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Had you been in our garden this morning, you would have observed a woman who made a spur of the moment decision to make a quick pass through the garden as soon as she was fresh out of bed. And being fresh out of bed, said woman would have been adorned in night clothes and a long tangle of hair, and not at all worried about being seen in her own backyard, which is enclosed with a sturdy and private wooden fence. Of course, this woman was very surprised, as she was filling up the watering bucket, to see a tractor drive by closely along the fence. It was driven by a farmer, high up on his seat, who had a bird's eye view of a disheveled woman filling a watering can and gaping at the surprise tractor. This woman took cover in the corn stalks, but was comforted by the hasty retreat of the tractor. That is, until she emerged just in time for the tractor to make a second pass on its way out, with our heroine in full view. Well, after all this post is entitled Scenes from the Garden, and that was a real scene, as my mother might say.
Now, on to some better scenery...
This year I grew Silver Queen corn, as opposed to the usual bicolors and heirloom types I've grown in the past. The stalks are green and healthy, and far taller. We don't treat our corn or use pesticides, and have had a lot of success, an unusual victory in the face of the dreaded and ever present corn worm which rules our area of the country.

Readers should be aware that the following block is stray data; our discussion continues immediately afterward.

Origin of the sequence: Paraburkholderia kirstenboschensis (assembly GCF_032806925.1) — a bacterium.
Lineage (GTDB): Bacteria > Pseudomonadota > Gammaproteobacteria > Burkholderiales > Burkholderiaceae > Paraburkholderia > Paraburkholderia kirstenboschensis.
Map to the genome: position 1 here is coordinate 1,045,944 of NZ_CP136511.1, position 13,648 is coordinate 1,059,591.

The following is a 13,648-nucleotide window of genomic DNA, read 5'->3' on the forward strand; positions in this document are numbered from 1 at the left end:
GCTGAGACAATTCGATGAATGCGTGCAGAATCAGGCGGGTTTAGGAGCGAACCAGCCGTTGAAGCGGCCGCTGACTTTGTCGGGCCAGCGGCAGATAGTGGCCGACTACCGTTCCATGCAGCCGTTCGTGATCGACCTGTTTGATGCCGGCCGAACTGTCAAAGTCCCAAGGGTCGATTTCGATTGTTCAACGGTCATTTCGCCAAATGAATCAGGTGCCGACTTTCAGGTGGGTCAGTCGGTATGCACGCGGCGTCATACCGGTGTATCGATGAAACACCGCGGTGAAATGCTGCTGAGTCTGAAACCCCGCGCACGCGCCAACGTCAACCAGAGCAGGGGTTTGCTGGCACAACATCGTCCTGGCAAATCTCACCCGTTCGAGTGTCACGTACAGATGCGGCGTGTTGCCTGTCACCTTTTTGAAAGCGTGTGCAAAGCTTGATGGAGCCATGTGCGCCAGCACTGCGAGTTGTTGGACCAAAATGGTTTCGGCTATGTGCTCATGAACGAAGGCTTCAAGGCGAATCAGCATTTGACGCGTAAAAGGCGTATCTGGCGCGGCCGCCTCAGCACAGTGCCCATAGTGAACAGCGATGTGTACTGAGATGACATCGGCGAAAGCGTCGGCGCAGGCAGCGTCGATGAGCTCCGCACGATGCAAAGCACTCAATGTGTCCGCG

Our string beans, grown from seed like everything else, have been phenomenal producers this year. These two short rows have kept me busy for many hours! Oh, and the straw mulch? A real life saver during this dry summer. It has done so much to keep the moisture in the ground.
Peppers on the right, tomatoes on the left and in back. So far this has been a great summer for tomatoes, such a change from last year. There has been a lot of green leafy growth which means more pruning, but the fruit has been good quality. I've been canning tomatoes all week and we are not even at the peak yet.
Each year I do some hot peppers. I still have enough jalapenos and serranos from previous years to set the world on fire. These are Hungarian wax, a relative of banana peppers. I did not grow them intentionally, they were a surprise that grew out of a packet of mixed hot pepper seeds.
I usually plant a few flowers in the vegetable garden, but that wasn't possible this year. So here is a day lily from my front flower bed.